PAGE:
Chapter 10 : Factors Affecting Inactivation of Food-Borne Bacteria by High Pressure

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High-pressure processing (HPP) is one of a number of technologies that are being considered commercially as alternatives to traditional methods such as thermal treatment, drying, or freezing of foods. This chapter provides an overview of the key factors that influence microbial behavior. The authors suggest that the development of barotolerance may have important practical implications when using pressure as a food preservation technique, especially at ambient temperatures. spp. are one of the most pressure-sensitive groups of bacteria reported to date. It has been proposed that exponential-phase cells are inactivated under high pressure by irreversible damage to the cell membrane, while stationary-phase cells have a more robust cytoplasmic membrane that can better withstand pressure treatment. This assumption was based on the fact that exponential-phase cells showed changes in their cell envelopes that were not seen in stationary-phase cells. High pressure not only inactivates bacterial cells but also causes sublethal injury to a proportion of the population. The fate of pressure-injured cells depends on the conditions after pressure treatment, as pressure-injured cells can repair in a medium containing the necessary nutrients, given appropriate conditions. This is a problem in low-acid foods, as the recovery of injured cells during storage may result in food-borne disease or spoilage. In conclusion, it is clear that high hydrostatic pressure has the potential to kill bacteria and other microorganisms.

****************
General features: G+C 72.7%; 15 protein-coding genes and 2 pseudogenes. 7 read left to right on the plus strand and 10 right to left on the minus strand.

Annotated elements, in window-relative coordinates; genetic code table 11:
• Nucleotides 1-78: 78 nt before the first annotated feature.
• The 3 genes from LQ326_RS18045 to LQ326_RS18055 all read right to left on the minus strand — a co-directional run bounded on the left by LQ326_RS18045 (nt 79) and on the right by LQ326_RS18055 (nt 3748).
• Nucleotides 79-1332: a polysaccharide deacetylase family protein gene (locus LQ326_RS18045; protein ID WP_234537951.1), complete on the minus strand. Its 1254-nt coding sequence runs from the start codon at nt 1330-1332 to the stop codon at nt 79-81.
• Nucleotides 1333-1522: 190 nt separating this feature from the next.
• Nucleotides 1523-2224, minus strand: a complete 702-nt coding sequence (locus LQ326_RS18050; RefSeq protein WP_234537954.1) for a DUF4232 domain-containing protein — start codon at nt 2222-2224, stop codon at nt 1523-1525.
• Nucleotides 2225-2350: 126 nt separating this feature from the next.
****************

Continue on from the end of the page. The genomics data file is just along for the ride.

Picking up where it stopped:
Citation: Patterson M, Linton M. 2008. Factors Affecting Inactivation of Food-Borne Bacteria by High Pressure, p 181-193. In Michiels C, Bartlett D, Aersten A (ed), High-Pressure Microbiology. ASM Press, Washington, DC. doi: 10.1128/9781555815646.ch10

Key Concept Ranking

Food Processing and Preservation
Pressure Treatment
Gram-Negative Bacteria
Gram-Positive Bacteria
Lactic Acid Bacteria
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Figure 1.

Inactivation of in PBS using a pressure treatment of 375 MPa at 20°C. N, count after pressure treatment; N, initial count. ■, NCTC 11994; ▲, poultry isolate.

Citation: Patterson M, Linton M. 2008. Factors Affecting Inactivation of Food-Borne Bacteria by High Pressure, p 181-193. In Michiels C, Bartlett D, Aersten A (ed), High-Pressure Microbiology. ASM Press, Washington, DC. doi: 10.1128/9781555815646.ch10
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Table 1. Resistance of bacteria to high-pressure treatment

Citation: Patterson M, Linton M. 2008. Factors Affecting Inactivation of Food-Borne Bacteria by High Pressure, p 181-193. In Michiels C, Bartlett D, Aersten A (ed), High-Pressure Microbiology. ASM Press, Washington, DC. doi: 10.1128/9781555815646.ch10

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